A group of wild elephants has wandered into the suburbs of the Chinese city of Kunming after trekking more than 300 miles from their home, perplexing experts and stymying officials who have tried to keep the hulking animals out of populated areas.
The 15 Asian elephants — some mature and others still young — left a nature reserve near China's border with Myanmar and Laos more than a year ago and have been northbound ever since, according to Chinese media.
Along the way, they have traversed forests, forded streams, tromped through villages and towns, broken into farms and raided crop fields. One young elephant was even reported to have become drunk after snarfing down a stash of fermented grain used to make liquor.
Authorities have mobilized hundreds of people and deployed drones to track the group of pachyderms. They've used fruit and vegetables as bait and set up barriers to try to keep the elephants from entering populated areas, including Kunming, which is home to around 7 million people.
But the group has pressed on. The big question is: Why?
Experts suspect they left their home in search of resources.
"We tend to talk about three S's: safety, sustenance and sex," said George Wittemyer, an elephant specialist at Colorado State University and chairman of the scientific board at Save The Elephants.
"(Elephants) move to avoid high risks or to avoid dangerous situations. They move to find food resources, and nutrition and water. And they move for social reasons and reproductive opportunities," Wittemyer said by phone from Kenya, where he is studying African elephants.
In the region of Xishuangbanna, where this group originated, the population of elephants has grown since the government set up two reserves. There are about 280 elephants living there now.
Wittemyer suspects one possible factor may have been elephant overcrowding.
"It's quite natural for elephants when they get in high-density areas to move and search around for better living situations. As you live with a lot of other individuals, there tends to be competition for the best resources," he said.
Human development encroaching on their habitat may have been another big factor, according to Joshua Plotnik, an expert on Asian elephant cognition and behavior at Hunter College in New York. He has been in touch with scientists in China dealing with the wandering herd.
"You know, elephants evolved in a particular habitat. They evolved needing particular resources, and very quickly, over a very short period of time — 50 to 100 years tops — humans have negatively impacted these environments so that the elephants can no longer survive in them," he said.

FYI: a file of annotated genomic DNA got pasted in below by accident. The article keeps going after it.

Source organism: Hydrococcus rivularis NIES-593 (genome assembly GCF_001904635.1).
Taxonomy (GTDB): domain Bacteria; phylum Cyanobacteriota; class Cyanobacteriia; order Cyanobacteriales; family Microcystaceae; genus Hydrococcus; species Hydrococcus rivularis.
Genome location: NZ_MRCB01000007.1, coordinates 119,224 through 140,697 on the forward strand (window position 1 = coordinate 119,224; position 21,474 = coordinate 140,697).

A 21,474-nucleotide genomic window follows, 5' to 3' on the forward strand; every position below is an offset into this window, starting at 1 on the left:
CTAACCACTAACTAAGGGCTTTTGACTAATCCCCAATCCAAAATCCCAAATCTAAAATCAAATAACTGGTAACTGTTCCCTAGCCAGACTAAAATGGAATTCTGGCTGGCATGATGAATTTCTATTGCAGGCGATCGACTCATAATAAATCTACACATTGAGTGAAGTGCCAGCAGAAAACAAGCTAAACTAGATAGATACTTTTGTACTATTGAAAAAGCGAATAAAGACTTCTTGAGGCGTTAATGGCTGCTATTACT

"And so now they're seeking out other resources and traveling 300 miles to find them."
Why they have kept wandering for so long is also a mystery. Perhaps they haven't found a suitable place to settle down. Perhaps they keep finding treats along the way such as piles of pineapples, bananas and corn, sometimes placed to try to lure them away from people and at other times simply put out by villagers to give the elephants something to eat.
Indeed, the Chinese news outlet Caixin has reported that human-elephant interaction and conflict has been on the rise.
"Elephants have moved further and further away and stayed longer outside the reserves," it quoted Li Zhongyuan, a Xishuangbanna wildlife protection officer, as saying. "Their behavior is becoming more and more unpredictable."
Aside from causing some economic damage, there have not been any major conflicts between this bunch of elephants and people, so far. But the chances of that go up the deeper they wander into populated areas.
"The clock starts ticking when you begin to get negative interactions between the elephants and people," said Plotnik.
There's also probably a limit on how far they can roam.
Chen Mingyong, a professor at the School of Ecology and Environment of Yunnan University, told state TV that if the herd travels any farther north, the habitat will become increasingly unsuitable and they won't be able to survive long.
Meanwhile, the authorities have evacuated some residents and issued warnings to steer clear of the elephants. And scientists are trying to gain a better understanding of their motivations.
The elephants may eventually need to be translocated — put into trucks and moved.
Plotnik says an ideal outcome would be for them to end up someplace where they can be safe and free and where both elephants and humans are protected from each other. Taking them back to Xishuangbanna may be an option, but we need to understand their motivations first, he said.
"If you move them back but you haven't dealt with the reason they left in the first place, they may just leave again," he said. "In fact, I'd be pretty confident they would."